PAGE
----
What are National Insurance credits?
National Insurance credits are a way of maintaining your National Insurance record when you are not making National Insurance contributions.
They help to build up 'qualifying years', which which count towards your entitlement for basic state pension, and other benefits.
Find out more: The Which? Tax Calculator - help find out which NI credits you may be entitled to
Am I entitled to National Insurance credits?
Generally, those who qualify for National Insurance credits are not making National Insurance contributions because they are not in paid employment.
This can be because they are taking time out to look after children, or because they are unemployed or ill.
You can also receive National Insurance credits when you are on an approved training course or doing jury service.
There are two types of credits: Class 3 credits count towards your State Pension and bereavement benefits, and Class 1 covers these as well as other benefits (like Jobseeker’s Allowance or Employment Support Allowance).
Some credits are allocated to your record automatically, while you'll need to apply for others.
Our table lists some of the most common scenarios where you can claim National Insurance credits - but the list is not exhaustive, so check the government's site on National Insurance credits to be sure.
Childcare and National Insurance credits
Parents (aged over 16) who receive Child Benefit and are caring for a child under the age of 12 receive Class 3 National Insurance credits automatically.
Grandparents and other family members aged over 16 but under state pension age that provide care for a child aged under 12 may also be able to get Class 3 Specified Adult National Insurance credits.
These are not credited automatically and need to be applied for (using form CF411A).
Find out more: Child Benefit explained – find out what you're entitled to as a parent
NI credits for carers
If you receive Carer's Allowance, you'll automatically receive Class 1 credits on your National Insurance record.
Those on Income Support automatically qualify for Class 3 benefits.
If you're not on Income Support, but are providing at least 20 or more hours a week to a sick or disabled person, you may be eligible for Class 3 credits - but you'll need to apply for them.
Find out more: long-term care – understand what financial help is available to someone who needs care
Unemployment and NI credits
Those people who currently receive Universal Credit will automatically qualify for Class 3 National Insurance credits.
If you are seeking work, you may be eligible for Class 1 credits. You'll automatically have these added to your record these if you're already receiving Jobseeker's Allowance.
If you're not receiving JobSeeker's Allowance, but are unemployed and looking for work, you'll need to claim the Class 1 credits via your local Jobcentre.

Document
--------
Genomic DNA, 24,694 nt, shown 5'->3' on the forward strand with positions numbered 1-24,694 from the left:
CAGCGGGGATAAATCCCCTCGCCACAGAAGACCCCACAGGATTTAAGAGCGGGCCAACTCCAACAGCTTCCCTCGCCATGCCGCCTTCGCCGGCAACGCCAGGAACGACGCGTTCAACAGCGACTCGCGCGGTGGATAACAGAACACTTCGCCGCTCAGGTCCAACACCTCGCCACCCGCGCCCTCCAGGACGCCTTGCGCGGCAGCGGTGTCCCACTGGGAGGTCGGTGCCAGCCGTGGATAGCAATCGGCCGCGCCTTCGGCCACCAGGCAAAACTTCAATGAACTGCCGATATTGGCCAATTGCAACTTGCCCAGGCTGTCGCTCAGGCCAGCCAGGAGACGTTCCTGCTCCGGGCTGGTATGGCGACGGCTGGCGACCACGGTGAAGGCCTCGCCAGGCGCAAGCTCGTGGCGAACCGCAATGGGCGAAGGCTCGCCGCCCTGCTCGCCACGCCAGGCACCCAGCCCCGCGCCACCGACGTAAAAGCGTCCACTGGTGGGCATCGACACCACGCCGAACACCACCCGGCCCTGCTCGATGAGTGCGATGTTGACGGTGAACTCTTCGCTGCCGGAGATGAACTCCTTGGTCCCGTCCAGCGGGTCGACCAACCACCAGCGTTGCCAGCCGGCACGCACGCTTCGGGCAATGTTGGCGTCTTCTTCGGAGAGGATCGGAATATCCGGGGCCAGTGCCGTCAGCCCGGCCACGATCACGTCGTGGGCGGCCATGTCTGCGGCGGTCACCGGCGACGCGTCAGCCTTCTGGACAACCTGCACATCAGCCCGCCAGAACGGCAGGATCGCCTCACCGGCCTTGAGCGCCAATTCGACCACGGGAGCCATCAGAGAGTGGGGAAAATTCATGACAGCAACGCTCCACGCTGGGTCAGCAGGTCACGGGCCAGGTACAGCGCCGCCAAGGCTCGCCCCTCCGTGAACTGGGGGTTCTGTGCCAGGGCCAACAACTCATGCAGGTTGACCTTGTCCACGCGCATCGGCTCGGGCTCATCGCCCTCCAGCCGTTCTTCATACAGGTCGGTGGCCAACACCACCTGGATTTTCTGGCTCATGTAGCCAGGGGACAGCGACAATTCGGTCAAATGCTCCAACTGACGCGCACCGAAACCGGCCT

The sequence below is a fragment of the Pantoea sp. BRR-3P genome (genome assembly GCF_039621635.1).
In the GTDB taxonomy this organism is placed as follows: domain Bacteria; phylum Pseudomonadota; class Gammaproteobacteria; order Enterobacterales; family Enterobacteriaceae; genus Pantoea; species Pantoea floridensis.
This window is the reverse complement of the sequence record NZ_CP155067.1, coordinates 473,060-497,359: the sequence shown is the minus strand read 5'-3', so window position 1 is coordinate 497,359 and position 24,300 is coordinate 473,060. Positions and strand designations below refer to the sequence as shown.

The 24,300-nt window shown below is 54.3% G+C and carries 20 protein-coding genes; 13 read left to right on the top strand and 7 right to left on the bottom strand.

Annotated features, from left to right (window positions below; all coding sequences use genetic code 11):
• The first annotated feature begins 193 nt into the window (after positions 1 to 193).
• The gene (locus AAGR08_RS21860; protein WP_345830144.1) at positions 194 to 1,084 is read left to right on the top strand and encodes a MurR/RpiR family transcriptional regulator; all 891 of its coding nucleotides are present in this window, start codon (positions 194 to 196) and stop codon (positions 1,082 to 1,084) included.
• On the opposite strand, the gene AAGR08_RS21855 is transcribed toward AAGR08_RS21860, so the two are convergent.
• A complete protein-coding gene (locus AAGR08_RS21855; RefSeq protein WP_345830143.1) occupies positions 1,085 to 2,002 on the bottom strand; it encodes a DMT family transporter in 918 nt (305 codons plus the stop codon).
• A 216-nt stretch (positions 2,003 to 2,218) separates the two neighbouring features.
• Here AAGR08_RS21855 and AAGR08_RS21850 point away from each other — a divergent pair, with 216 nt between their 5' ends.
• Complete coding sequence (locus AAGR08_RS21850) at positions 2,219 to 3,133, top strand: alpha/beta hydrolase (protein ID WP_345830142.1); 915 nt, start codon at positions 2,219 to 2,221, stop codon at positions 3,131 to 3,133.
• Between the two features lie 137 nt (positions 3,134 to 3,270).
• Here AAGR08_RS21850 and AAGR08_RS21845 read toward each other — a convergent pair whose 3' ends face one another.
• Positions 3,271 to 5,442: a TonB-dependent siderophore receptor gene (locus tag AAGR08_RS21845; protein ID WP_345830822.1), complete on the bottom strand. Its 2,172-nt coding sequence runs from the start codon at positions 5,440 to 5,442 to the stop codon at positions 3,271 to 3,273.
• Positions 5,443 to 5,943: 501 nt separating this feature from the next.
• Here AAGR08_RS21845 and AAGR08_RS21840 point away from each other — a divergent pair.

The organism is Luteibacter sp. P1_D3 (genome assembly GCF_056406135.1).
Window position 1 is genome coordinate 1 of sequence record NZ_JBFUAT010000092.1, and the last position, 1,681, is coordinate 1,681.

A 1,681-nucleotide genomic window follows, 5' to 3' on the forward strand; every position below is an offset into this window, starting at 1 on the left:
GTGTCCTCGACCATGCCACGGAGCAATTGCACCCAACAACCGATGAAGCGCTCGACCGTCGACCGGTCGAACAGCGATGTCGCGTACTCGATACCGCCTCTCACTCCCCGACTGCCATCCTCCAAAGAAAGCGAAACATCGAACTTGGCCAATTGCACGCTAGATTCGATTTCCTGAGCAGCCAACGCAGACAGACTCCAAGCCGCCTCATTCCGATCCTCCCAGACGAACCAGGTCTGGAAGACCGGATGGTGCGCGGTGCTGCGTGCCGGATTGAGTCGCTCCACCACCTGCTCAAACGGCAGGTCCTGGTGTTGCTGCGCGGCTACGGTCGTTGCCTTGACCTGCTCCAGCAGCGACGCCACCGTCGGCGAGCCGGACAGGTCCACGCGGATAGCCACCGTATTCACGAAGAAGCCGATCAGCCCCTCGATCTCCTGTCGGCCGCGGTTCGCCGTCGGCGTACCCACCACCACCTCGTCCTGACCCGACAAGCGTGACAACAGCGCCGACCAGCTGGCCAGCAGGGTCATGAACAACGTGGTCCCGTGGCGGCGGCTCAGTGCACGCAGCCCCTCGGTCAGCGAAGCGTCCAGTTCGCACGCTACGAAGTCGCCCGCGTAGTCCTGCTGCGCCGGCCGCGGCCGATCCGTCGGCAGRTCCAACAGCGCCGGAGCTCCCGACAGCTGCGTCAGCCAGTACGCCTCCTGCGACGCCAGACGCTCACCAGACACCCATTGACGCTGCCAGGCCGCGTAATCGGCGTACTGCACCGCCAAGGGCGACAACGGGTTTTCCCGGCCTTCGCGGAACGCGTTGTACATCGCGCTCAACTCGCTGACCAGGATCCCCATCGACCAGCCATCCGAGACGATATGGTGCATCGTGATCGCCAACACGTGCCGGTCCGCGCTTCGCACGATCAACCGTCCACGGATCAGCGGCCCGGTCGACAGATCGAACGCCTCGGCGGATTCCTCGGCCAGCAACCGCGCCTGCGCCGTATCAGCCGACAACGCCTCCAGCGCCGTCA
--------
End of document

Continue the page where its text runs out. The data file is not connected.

Class 1 credits may also be available if you attend a government-approved training course that's less than one year long.
If you're sent by a JobCentre Plus, the credits will be added automatically, but otherwise you'll need to apply in writing to HMRC.
Illness and disability NI credits
If you're unable to work due to illness or disability, you can should automatically receive National Insurance credits if you are claiming the following benefits:
- Employment and Support Allowance
- Unemployability Supplement or Allowance.
If you are not receiving these benefits, but do meet the criteria for them, you can claim the Class 1 credit via your local Jobcentre - and you might as well claim the benefits you are entitled to at the same time.
In some cases, you may be receiving Statutory Sick Pay but not earning enough to make a qualifying year for National Insurance.
If this is the case, you may be eligible for Class 1 credits, so write to HMRC at National Insurance contributions and Employers Office, HM Revenue and Customs, BX9 1AN.
Find out more: National Insurance and benefits - how NI contributions affect your entitlements
NI credits for armed forces' spouses
Since the state pension rules changed, requiring 35 years' contributions to receive the full amount, HMRC and the Department for Work and Pensions introduced the Military spouses National Insurance credits system, which may help you maximise your state pension.
It basically works by allowing you to claim NI credits during periods when you were abroad with your spouse or civil partner on armed forces duty.
These credits aren't automatically paid - you'll need to apply, and can only claim for periods you were overseas, on or after 6 April 1975.
Jury duty and NI credits
If you've attended court for jury duty, and aren't self-employed, you may be eligible for Class 1 credits.
But you'll need to apply for these in writing from HMRC, so write to: National Insurance contributions and Employers Office, HM Revenue and Customs, BX9 1AN.